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Academic Sutta Name Notes PSA Plae Vagga Nikaya PTS Keywords
J.125 Ka.taahaka Jaataka Once when the bodhisatva was a rich treasurer in Benares, a son was born to him. A female slave in the house gave birth to a son on the same day. The boys grew up together, the slaveís son being called Katahaka. Katahaka acquired various arts in the company of his master. When he grew up, he was appointed as the treasurerís private secretary. One day Katahaka visited a merchant on the frontier, carrying a letter purporting to be from the treasurer (in which he was stated to be the son of the latter) asking for the hand of the merchantís daughter in marriage. The merchant was overjoyed and the marriage took place. Katahaka gave himself great airs and spoke contemptuously of everything ëprovincialí The treasurer discovered what had happened and decided to visit the merchant, but Katahaka went to meet him on the way, and paying him all the honour due from a slave, begged him not to expose him. Meanwhile he had misled his wifeís relations into the belief that the homage paid by him to the treasurer was but the regard due from a son to his father. He was not like the sons of some parents, but knew what was due to his father. The bodhisatva being pleased, did not expose the slave, but on learning from Katahakaís wife that he always complained about his food, he taught her a stanza which contained the threat - not intelligable to her, but clear to Katahaka - that if Katahaka continued to make a nuisance of himself the treasurer would return and expose him. Thenceforth Katahaka held his peace. The story was related in reference to a monk who used to boast of his high lineage and the wealth of his family, until his pretensions were exposed.See also Kala.n.duka Jaataka (J.127). 56/484 Jaataka Khuddhaka J.i.451ff., DhA.iii.ff. pretentious, forgiveness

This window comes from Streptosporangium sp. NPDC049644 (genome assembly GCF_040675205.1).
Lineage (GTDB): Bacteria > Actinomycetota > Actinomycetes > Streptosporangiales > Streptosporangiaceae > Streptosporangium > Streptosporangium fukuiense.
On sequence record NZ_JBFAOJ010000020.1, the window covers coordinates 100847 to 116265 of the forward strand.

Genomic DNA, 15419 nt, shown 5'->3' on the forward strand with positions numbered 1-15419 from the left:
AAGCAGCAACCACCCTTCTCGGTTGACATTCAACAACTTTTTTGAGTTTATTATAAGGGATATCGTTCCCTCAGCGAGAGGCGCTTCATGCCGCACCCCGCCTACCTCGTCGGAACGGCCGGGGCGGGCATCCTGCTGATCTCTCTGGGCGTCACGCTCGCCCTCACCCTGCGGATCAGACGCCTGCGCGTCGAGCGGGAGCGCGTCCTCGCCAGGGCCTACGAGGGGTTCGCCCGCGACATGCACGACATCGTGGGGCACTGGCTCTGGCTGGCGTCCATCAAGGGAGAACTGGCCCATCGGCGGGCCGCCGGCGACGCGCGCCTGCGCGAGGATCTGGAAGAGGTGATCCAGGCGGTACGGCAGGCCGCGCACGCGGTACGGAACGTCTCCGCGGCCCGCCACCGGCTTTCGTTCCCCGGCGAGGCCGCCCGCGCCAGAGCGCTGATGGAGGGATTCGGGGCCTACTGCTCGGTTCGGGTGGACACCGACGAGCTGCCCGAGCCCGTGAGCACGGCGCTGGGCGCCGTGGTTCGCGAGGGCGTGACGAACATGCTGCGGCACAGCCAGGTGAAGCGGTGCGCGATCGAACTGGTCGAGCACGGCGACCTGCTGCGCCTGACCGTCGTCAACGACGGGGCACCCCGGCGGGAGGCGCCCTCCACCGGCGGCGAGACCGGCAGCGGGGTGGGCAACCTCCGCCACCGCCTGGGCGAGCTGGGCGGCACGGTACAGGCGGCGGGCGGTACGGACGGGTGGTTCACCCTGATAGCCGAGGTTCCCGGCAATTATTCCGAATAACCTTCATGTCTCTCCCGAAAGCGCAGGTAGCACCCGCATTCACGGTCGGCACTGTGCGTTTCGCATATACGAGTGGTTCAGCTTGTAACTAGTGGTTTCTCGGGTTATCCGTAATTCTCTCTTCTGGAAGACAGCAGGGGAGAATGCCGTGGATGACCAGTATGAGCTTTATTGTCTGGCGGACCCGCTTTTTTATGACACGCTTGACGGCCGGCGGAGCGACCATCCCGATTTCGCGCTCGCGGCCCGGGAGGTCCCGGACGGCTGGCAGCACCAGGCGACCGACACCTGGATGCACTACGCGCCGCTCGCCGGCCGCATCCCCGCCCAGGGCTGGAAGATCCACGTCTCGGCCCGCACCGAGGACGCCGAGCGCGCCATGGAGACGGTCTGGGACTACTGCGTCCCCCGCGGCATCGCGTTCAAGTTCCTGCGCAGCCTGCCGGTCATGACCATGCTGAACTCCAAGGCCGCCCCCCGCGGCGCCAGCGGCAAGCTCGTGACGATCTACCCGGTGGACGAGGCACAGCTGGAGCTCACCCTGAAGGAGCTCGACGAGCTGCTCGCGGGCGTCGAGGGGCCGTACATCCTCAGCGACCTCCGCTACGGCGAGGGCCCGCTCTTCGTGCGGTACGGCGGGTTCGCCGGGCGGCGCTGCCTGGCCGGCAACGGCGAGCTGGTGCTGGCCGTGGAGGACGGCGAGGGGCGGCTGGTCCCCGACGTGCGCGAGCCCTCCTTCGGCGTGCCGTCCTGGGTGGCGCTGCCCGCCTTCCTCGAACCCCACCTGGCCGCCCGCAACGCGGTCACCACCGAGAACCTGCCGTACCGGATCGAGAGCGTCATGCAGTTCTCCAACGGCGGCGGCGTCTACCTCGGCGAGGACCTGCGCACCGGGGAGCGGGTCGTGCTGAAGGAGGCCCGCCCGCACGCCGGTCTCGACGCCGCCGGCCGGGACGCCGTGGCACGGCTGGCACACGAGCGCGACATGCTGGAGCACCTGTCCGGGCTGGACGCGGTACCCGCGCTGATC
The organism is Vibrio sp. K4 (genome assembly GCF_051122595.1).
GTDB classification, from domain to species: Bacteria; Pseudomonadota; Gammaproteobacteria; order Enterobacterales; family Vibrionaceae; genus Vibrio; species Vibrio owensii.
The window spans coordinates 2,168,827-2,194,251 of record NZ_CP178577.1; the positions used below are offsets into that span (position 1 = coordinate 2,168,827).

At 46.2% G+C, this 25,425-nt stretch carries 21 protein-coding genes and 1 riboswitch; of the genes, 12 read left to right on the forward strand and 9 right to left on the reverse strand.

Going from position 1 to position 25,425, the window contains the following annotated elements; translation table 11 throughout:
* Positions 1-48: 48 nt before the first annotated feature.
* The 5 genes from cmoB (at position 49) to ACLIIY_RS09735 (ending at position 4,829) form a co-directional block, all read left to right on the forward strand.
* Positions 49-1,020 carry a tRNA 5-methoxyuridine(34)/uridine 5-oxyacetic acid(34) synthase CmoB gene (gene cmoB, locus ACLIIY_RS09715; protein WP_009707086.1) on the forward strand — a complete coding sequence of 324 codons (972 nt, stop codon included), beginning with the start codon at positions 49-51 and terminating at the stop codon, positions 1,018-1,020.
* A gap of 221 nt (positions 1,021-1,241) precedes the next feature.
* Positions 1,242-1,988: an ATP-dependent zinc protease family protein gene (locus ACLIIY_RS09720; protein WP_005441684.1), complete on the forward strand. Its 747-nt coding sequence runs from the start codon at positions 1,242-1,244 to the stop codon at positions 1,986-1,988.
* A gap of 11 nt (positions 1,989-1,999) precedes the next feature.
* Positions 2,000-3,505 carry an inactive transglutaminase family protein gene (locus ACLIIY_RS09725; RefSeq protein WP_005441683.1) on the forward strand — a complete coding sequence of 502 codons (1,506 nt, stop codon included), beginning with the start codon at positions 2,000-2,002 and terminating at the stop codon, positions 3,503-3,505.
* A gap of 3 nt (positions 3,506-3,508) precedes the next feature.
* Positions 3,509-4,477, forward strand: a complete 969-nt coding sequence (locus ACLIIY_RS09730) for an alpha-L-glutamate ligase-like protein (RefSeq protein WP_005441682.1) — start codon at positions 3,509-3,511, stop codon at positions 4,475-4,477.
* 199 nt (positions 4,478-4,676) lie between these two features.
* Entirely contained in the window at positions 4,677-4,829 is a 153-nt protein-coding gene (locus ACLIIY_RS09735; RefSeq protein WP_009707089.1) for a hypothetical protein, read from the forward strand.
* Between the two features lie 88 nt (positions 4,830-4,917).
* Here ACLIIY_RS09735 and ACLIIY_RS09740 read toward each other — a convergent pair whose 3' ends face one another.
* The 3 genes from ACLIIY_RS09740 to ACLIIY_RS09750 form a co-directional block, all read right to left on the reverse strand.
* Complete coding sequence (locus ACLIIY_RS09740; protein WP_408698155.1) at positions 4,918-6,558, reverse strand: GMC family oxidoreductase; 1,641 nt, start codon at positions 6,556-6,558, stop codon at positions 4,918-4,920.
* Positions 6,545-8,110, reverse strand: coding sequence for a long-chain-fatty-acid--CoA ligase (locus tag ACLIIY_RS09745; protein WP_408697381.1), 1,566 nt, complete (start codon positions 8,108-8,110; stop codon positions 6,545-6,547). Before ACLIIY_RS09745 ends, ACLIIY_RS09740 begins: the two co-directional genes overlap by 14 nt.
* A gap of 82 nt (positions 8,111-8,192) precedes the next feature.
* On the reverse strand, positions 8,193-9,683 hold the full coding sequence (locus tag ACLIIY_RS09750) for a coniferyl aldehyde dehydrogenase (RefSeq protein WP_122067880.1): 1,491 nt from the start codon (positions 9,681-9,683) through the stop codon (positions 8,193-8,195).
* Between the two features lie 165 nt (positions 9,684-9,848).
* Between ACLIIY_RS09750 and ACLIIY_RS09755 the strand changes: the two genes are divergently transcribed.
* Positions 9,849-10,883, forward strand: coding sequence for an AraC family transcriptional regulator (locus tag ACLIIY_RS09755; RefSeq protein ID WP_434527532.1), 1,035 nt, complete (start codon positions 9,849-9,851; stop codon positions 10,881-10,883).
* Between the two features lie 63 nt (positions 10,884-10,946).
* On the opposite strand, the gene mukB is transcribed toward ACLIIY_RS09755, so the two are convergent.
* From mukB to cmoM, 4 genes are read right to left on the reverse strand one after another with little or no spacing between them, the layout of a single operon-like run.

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Last modified on: Sunday, 2 January 2000.